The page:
During the Middle Chola period, two Chola queens bore the name Panchavan Mahadevi (Madevi): one of them was a queen of Rajaraja I, and the other of Rajendra I. Parakesari Uttama Chola also had a queen of that name (ARE 491 of 1925). While Rajendra I’s queen of that name finds mention in only one record (ARE 464 of 1918), Rajaraja I’s queen is associated with several acts of piety, extending in time over practically the whole reign of Rajaraja I. Thus, an inscription of the third year of Rajaraja I at Tirumalpuram describes her as “Chola Mahadevi alias Panchavan Mahadeviyar, queen of Mummudi Chola” and mentions that she made a gift of a lamp to the local temple (ARE 294 of 1906). In the nin th regnal year of Rajaraja I, a servant of hers made a gift of an ornament to Uma-Bhattaraki at Tiruvidaimarudur (ARE 278 of 1907). In the tenth year of Rajaraja I, this queen set up a gold image of Uma-sahita at Tiruvidaimarudur (ARE 254 of 1907). An inscription of his 16th year at Tiruppugalur mentions a tax-free gift of land by “Nakkan Tillai Alagiyar alias Panchavan Mahade-viyar, queen of Rajaraja I” for festivals and offerings on the day of Sadaiyam every month, this star being both the king’s and her own natal star (ARE 47 of 1928). An inscription of his 21 st year at the same place mentions that the assembly of Karo-duchcheri received 15 kasus and granted remission of taxes on lands granted to the temple by the king and this queen for special worship on the day of Sadaiyam every month (ARE 54 of 1928). Again, an inscription of his 23 rd year at the same place mentions that a servant of this queen’s presented nine flowers of gold to Konapiran, the lord of Tiruppugalur (ARE 62 of 1928). Finally, from an inscription of the 27th year of Rajaraja I at Melappaluvur (ARE 385 of 1924), we learn that Nakkan Panchavan Mahadevi was the daughter of Avani-Kandarppa-purathu-devanar of Paluvur, and that, at her request, the king provided for offerings and worship in the local temple by granting an additional income of 900 kalams of paddy (derived from an enhancement of rents) following a re-survey and re-assessment of lands.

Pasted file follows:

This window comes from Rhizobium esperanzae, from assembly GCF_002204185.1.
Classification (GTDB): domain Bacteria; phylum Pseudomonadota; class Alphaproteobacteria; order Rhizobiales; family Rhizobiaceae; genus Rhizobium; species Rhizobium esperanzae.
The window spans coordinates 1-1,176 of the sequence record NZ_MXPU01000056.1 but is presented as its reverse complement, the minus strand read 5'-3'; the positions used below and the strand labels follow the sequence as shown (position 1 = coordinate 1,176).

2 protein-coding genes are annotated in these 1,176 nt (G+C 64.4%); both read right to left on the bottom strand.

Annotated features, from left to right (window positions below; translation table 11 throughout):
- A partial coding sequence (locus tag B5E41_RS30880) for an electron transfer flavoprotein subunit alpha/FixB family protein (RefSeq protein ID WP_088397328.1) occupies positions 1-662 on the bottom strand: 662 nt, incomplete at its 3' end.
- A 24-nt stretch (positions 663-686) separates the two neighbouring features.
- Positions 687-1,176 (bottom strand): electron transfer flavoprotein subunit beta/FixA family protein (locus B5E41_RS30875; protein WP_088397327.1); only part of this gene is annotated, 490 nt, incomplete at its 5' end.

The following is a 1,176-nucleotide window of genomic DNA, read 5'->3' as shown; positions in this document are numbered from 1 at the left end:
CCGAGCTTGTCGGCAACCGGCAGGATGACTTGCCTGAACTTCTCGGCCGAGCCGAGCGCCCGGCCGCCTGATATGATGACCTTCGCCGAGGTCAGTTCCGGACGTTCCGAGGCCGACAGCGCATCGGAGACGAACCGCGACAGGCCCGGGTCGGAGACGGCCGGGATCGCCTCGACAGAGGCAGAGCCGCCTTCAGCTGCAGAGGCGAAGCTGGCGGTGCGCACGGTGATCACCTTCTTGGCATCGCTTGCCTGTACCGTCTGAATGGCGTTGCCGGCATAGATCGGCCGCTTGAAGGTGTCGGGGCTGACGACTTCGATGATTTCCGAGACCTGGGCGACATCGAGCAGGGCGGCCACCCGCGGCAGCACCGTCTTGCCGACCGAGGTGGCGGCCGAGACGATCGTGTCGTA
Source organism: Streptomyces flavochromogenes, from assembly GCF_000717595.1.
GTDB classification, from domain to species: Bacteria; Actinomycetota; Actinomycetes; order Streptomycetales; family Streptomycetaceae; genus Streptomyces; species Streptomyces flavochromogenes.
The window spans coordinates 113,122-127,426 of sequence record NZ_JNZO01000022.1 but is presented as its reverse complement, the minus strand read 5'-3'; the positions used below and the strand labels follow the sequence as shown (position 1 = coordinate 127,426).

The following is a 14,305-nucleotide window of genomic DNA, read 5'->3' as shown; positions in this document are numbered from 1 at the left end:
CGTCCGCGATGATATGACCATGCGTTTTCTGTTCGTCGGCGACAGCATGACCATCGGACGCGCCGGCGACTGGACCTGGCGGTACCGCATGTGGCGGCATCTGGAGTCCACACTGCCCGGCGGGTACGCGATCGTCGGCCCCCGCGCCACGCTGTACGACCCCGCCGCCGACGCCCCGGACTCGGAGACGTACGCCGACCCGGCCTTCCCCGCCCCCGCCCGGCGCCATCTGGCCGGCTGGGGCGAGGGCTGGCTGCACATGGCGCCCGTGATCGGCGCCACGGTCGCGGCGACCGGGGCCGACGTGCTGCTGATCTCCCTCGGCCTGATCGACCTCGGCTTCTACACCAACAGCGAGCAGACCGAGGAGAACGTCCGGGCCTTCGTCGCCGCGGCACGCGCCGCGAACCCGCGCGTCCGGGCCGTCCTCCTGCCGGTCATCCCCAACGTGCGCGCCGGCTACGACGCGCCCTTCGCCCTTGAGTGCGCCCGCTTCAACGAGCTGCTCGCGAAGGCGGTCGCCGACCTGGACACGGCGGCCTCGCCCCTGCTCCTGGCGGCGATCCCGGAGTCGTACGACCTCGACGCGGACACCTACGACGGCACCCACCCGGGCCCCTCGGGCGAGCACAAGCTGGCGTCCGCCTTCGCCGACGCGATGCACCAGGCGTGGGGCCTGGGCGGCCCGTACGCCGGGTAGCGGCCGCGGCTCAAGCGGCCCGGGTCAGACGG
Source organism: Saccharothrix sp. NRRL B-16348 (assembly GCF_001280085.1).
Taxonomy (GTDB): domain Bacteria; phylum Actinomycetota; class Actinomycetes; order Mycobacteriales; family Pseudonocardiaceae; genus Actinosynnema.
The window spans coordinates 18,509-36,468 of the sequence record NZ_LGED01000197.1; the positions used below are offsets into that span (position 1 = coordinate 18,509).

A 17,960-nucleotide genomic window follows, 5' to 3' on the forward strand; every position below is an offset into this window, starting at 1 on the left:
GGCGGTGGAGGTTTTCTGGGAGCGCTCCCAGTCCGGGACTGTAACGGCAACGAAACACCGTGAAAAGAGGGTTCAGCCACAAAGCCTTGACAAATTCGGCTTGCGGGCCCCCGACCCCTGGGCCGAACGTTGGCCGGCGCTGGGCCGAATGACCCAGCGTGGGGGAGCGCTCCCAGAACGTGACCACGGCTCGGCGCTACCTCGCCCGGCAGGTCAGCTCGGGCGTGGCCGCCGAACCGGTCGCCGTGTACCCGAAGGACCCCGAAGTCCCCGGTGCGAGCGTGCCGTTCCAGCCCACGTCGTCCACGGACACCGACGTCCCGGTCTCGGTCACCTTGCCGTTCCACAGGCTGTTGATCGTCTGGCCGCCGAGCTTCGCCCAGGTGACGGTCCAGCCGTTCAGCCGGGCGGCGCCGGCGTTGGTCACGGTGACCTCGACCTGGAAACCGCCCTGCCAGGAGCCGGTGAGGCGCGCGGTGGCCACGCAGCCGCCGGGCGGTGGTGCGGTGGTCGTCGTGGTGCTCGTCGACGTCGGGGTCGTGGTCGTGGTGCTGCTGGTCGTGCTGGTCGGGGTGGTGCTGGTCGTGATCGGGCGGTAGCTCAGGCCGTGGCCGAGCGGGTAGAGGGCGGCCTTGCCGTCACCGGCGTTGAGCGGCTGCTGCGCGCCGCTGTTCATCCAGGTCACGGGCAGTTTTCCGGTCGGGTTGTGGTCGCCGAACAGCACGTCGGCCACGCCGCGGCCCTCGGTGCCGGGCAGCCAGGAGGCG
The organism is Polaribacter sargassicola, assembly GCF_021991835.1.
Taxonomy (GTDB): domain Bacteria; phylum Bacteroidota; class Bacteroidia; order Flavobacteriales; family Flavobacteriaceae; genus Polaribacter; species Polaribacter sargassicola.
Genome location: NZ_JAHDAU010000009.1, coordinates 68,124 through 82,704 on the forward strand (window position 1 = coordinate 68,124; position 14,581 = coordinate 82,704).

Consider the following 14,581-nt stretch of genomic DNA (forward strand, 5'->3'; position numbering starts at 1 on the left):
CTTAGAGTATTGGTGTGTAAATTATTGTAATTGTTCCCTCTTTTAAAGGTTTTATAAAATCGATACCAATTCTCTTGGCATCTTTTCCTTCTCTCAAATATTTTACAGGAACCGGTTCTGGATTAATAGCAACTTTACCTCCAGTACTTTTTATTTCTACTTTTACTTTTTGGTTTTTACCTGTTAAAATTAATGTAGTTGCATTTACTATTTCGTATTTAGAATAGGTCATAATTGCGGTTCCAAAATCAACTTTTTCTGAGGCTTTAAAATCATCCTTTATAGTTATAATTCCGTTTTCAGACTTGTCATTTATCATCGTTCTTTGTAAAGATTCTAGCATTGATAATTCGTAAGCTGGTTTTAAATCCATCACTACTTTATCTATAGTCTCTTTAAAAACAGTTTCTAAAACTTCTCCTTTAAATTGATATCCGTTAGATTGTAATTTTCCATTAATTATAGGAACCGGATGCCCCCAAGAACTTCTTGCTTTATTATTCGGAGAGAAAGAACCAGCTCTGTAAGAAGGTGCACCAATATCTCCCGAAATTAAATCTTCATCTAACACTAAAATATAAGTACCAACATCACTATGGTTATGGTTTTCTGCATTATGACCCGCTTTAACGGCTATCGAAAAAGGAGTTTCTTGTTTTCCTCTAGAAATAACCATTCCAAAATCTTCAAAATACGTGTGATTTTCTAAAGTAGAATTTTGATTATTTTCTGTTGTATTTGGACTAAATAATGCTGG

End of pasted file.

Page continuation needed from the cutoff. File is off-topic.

In the Rajarajesvaram temple, she set up two images (as already seen), namely of (1) Tanjai Alagar (Siva dancing on Muyalakan) with Uma Paramesvari and Ganapati, and (2) Patanjali-devar with five hoods mounted on a single crowned head, two arms, a human body above the waist and three coils below it. She also made a large number of gifts to both of them (SII, II, 51 and 53).
In view of the many acts of devotion attributed to Queen Panchavan Madevi of Rajaraja I, it is highly probable that the pallippadai was erected over her mortal remains (though Uttama Chola and Rajendra I had queens of the same name). Though there is no foundation inscription revealing its date or builder, it is likely that it was erected by Rajendra I himself in homage to the saintly character of his step-mother.
In any event, this temple is unique as the only pallippadai known to be erected in honour of a queen. The ARE for 1926-27 states that “some interested hand has attempted to erase the word pallippadai; nevertheless, the word can be clearly traced in the inscription”. We have already seen (Chola, pp 215-7) that Rajaraja I built a sepulchral temple over the mortal remains of his grandfather Arinjaya at Melpadi, calling it Arinjigai Isvaram.
The above inscription of Rajendra Fs found on the north, west and south sections of the garbhagriha and ardhamandapa walls, also makes mention of the mathadhipati Lakulisvara Pandita who supervised the affairs of the temple in collaboration with “Venkatan Kovandai of Maruthur in Serrur kurram, a division of Kshatriyasikhamani valanadu”. We will see, when discussing Tiruvorriyur, the hold which the Lakulisa and Soma Siddhanta cults had over the Cholas in general, and over Rajendra I in particular (Pis 253 to 261).
Footnotes and references:
As already seen in our chapter on Rajaraja I, section on gifts of icons to Rajarajesvaram by his queens, if indeed Panchavan Mahadevi and Chola Mahadevi were one and the same person, then this list of benefactions is further enhanced.